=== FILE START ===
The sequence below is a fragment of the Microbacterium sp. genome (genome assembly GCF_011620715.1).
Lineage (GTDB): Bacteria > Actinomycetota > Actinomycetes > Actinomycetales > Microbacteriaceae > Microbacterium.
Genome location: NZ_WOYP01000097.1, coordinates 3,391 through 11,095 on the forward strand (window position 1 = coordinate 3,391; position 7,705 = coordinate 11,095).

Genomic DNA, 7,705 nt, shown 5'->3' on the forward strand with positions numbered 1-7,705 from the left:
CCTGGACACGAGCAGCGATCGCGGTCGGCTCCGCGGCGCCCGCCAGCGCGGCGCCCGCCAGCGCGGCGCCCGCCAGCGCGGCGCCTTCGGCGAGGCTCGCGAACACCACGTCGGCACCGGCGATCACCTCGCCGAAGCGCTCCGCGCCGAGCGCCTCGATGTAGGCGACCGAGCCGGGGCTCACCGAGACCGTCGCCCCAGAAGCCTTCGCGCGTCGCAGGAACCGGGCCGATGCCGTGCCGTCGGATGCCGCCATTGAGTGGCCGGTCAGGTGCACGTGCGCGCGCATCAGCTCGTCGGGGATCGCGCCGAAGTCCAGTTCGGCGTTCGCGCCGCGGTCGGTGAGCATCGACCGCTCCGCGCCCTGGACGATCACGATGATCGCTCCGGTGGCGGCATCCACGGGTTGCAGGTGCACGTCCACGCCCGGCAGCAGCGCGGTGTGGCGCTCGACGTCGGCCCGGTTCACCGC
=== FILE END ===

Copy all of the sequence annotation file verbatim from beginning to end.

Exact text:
The sequence below is a fragment of the Microbacterium sp. genome (genome assembly GCF_011620715.1).
Lineage (GTDB): Bacteria > Actinomycetota > Actinomycetes > Actinomycetales > Microbacteriaceae > Microbacterium.
Genome location: NZ_WOYP01000097.1, coordinates 3,391 through 11,095 on the forward strand (window position 1 = coordinate 3,391; position 7,705 = coordinate 11,095).

Genomic DNA, 7,705 nt, shown 5'->3' on the forward strand with positions numbered 1-7,705 from the left:
CCTGGACACGAGCAGCGATCGCGGTCGGCTCCGCGGCGCCCGCCAGCGCGGCGCCCGCCAGCGCGGCGCCCGCCAGCGCGGCGCCTTCGGCGAGGCTCGCGAACACCACGTCGGCACCGGCGATCACCTCGCCGAAGCGCTCCGCGCCGAGCGCCTCGATGTAGGCGACCGAGCCGGGGCTCACCGAGACCGTCGCCCCAGAAGCCTTCGCGCGTCGCAGGAACCGGGCCGATGCCGTGCCGTCGGATGCCGCCATTGAGTGGCCGGTCAGGTGCACGTGCGCGCGCATCAGCTCGTCGGGGATCGCGCCGAAGTCCAGTTCGGCGTTCGCGCCGCGGTCGGTGAGCATCGACCGCTCCGCGCCCTGGACGATCACGATGATCGCTCCGGTGGCGGCATCCACGGGTTGCAGGTGCACGTCCACGCCCGGCAGCAGCGCGGTGTGGCGCTCGACGTCGGCCCGGTTCACCGC